So you’ve tried so hard to get rid of your post-baby pouch, you’ve done intense abs exercises, changed your diet, changed personal trainers and even done liposuction but your bulge looks healthily tough. Maybe… just maybe you did all these without much of positive results and have tried all tips and trends whatsoever, only to see your own frustration in the mirror.
The Problem Might Just be You…
- You Started With Too Much: Although, women (previously active ones) are able to return to exercising a few days after giving birth, doing too much or doing intense abdominal exercises can cause further complications. During pregnancy, the ligaments holding the pelvic bones and muscles together, including the abdominal muscles, loosens and these requires gentle and targeted exercise that aids recovery and muscles strengthening. Once, a postpartum woman start abdominal exercises hastily and intensely, she can have urinary incontinence (unable to control urine leakage) and cause her pelvic organ to prolapse (slip downward). And for child birth through C-Section, exercising too soon and intensely can cause endometritis (uterine infection).
- You Have Diastasis Recti
- You Have The Wrong Binder: During your postpartum recovery phase, the use of a binder makes your exercises much more effective as it provide support and act as a splint for your weakened abdominal muscles. Individuals with Diastasis Recti of 2 fingers separation and above, are advised to use a binder. If your binder does not provide ease of compression and support to improve your postnatal posture, if the materials are not breathable and does not have double pull to bring the left and right abdominal muscle closer together, if the binder does not provide support for your weak Pelvic organs; then it’s the wrong one. Because of the pressure placed on the midsection area by the binder, the upper and lower region following the binder is also pressured, hence making your already weak Pelvic floor weaker. Getting a binder that supports the pelvic region is quite important.
- Your Posture Is Wrong: As a way to compensate for a weak Pelvic floor and TVA (transverse abdominal) muscles, your body assumes a posture that accommodates your daily routine since they are unable to cope with your body or external weight, and because your core muscles are weak, your rounded shoulder and sunken chest doesn’t do justice to that smart look you crave so much. If your back is overly ached and your tailbone tucked underneath, your pelvis alignment is poor and the result is a weakened TVA (important muscles for a flatter tummy) due to increased pressure on both your rectus abdominal muscles and pelvic floor. The right binder will help improve your posture and reduce your back pain.
- You Chose The Wrong Trainer: if your personal trainer is not certified in Postpartum Fitness or is inexperienced in dealing with Diastasis Recti repair, you will only do more harm to your condition. It is not the intensity of the exercise that matters but doing the right exercise. Healing your diastasis is not a 2 weeks job, it is a slow and progressive process that requires a balance in exercise (50%) and nutrition (50%); so ensure you choose your guider carefully.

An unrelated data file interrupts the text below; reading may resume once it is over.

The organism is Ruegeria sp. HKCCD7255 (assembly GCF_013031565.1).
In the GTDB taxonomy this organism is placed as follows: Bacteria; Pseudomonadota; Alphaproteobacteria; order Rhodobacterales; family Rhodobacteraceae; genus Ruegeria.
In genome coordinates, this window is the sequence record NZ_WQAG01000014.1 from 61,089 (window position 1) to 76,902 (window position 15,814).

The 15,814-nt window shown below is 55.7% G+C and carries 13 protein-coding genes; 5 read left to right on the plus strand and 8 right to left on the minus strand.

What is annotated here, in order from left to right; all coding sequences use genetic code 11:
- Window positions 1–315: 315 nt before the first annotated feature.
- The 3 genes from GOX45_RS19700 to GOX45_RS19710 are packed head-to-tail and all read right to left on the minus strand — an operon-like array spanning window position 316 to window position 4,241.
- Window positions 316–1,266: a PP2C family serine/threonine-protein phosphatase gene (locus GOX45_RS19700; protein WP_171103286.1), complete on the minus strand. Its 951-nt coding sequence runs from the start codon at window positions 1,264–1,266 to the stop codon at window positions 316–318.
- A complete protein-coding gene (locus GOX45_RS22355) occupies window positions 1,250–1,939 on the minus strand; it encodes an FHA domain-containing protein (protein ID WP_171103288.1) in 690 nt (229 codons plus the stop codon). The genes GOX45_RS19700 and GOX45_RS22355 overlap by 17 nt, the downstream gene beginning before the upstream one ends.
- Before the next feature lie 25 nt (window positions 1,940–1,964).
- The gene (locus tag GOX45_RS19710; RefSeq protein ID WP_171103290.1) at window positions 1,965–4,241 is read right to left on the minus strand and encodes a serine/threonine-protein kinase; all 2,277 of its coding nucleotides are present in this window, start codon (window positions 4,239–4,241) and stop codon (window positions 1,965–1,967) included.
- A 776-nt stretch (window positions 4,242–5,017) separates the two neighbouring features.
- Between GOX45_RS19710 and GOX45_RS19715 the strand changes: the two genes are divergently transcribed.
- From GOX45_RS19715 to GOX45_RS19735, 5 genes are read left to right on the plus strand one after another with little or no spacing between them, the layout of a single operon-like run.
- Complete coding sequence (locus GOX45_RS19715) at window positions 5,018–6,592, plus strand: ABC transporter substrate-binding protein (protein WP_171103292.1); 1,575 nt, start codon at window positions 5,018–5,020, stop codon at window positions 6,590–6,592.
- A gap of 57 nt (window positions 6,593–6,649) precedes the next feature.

- Your Diet Sucks: this is one aspect of your healing phase that should not be compromised. Eating the right food that are rich in protein and collagen stimulating nutrients will help improve your recovery pace, and provide the needed nutrients and strength for your weakened muscles. If these nutrients are in short supply and your carbs intake remains robust then your recovery will crawl and your fat weight will not get any lesser. See The Answer To Your Loose Skin!
Do It Right!
- Consult with your doctor to get a “go ahead” to exercise.
- Start slowly, don’t over do it.
- Increase your baby roller pace, jog around the block and indulge in a 30minute exercise of moderate intensity about 2 -3 days a week for a start.
- Eat and drink right.
- Assume a proper posture, ensure you brace your core, keep your chest up and try to keep a mental note to tuck your tummy and groin in while you stand or sit. Be Your New Model!
- Lift lightly, and ease into it progressively or you might over stretch your core muscles.
- Be sure you are ready; try jumping 20 times on a full bladder, if you don’t feel your organs bounce, or feel discomfort or urine leakage, then it’s a “game on”.
- Get enough rest, it will do your healing process a lot of good, and
- Pay a listening ear to your body (but not out of laziness).
Visit “Your Diastasis Clinic” (a closed group) on Facebook to join the community of postpartum women that are working on healing their Diastasis Recti. Workout programs and diet advice are made available on the group.